The stretch of Thames Path in Thamesmead has the potential to be a bustling route, offering all users fantastic views of the river, as well as a providing a direct walking and cycling connection between the residential area of Thamesmead and the local employment and transport hub of Woolwich. The route is almost entirely off-road, and directly adjacent to the river, making it a safe and appealing route for both leisure and commuter users. Sections of the path are currently underused by the local community. The section through Tripcock Ness is a compacted gravel path of poor quality, making it difficult for cyclists, wheelchair users and people with buggies to negotiate. In winter, it suffers from severe ponding, and are virtually impassable, creating a significant ‘missing link’ in the path. The Thamesmead Thames Path Transformation project will enhance the existing pathway, and in addition create designated lookout points along the river; mini green havens with seating and information on the rich local wildlife, habitats and history of the Thames. Councillor Danny Thorpe, Royal Borough of Greenwich Lead Member for Regeneration and Transport said: "Making improvements to this popular section of the Thames Path would not only benefit local residents – but many other people who regularly enjoy walking this stretch of riverfront. It’s also a really important thoroughfare linking Thamesmead with Woolwich – where many people travel to for work or to pick up transport links into London and further afield. We want to encourage more people to use this safe and appealing off road route. While a lot of the path is in good condition, to improve the whole path would definitely encourage more people to make their trip on foot or by cycling. “This is an area of huge potential with wonderful riverside views. This funding would be a vital help to making it easier for everyone, and especially wheelchair users, cyclists and people with buggies to enjoy all that this stretch of riverfront offers".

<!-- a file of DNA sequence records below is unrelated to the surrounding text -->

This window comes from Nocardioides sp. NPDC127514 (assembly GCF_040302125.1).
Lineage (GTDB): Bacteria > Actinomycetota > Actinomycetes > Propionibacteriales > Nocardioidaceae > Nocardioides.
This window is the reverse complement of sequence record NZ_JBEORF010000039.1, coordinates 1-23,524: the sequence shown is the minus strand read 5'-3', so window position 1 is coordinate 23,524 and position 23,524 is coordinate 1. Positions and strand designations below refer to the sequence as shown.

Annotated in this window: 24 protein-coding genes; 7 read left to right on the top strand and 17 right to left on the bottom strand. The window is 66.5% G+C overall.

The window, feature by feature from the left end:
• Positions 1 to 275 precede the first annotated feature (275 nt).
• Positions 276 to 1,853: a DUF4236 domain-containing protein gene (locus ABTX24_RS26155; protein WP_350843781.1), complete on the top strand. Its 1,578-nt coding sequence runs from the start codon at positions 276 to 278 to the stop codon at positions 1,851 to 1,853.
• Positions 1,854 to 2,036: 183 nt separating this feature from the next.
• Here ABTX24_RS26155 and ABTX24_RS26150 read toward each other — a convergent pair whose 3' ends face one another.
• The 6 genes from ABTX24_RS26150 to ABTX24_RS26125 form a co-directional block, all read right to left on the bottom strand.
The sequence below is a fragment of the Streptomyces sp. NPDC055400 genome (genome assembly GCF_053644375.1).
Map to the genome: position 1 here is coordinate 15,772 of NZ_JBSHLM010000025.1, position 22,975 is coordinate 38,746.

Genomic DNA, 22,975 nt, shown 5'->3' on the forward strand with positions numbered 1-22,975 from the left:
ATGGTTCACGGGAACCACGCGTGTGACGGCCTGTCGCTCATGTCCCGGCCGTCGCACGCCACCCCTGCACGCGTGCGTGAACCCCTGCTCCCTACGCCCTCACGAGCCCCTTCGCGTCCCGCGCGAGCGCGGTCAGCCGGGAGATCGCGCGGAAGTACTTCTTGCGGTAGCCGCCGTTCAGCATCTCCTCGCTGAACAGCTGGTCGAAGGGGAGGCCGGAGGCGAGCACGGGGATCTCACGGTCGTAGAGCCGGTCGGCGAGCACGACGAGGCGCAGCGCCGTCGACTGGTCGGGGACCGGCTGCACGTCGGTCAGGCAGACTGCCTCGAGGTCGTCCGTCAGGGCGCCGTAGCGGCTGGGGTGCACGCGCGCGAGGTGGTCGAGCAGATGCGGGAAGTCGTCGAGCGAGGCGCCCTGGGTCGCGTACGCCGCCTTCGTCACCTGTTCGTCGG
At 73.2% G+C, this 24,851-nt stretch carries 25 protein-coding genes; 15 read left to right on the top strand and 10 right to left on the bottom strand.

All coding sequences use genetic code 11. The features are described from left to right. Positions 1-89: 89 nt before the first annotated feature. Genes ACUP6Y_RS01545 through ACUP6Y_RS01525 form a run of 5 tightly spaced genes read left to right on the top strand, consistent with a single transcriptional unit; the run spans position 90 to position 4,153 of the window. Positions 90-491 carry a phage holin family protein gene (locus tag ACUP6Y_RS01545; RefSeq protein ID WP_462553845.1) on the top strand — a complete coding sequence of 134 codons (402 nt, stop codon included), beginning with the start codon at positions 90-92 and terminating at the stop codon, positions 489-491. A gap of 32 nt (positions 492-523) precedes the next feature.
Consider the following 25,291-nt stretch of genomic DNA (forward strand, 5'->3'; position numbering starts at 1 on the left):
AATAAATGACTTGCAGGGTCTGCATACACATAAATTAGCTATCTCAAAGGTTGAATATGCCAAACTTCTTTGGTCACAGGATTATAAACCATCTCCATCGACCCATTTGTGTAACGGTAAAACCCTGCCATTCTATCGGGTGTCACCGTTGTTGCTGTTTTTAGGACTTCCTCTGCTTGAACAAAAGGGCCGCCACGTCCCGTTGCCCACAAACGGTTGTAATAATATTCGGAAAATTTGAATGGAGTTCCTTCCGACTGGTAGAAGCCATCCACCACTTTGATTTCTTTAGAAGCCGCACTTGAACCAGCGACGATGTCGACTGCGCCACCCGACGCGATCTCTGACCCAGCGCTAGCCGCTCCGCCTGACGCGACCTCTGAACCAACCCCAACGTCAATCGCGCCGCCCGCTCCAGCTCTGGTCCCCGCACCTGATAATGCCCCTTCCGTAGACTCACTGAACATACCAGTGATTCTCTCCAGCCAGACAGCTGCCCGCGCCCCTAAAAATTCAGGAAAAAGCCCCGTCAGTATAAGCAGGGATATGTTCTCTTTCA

Wetlands to Wetlands Greenway - London Borough of Hackney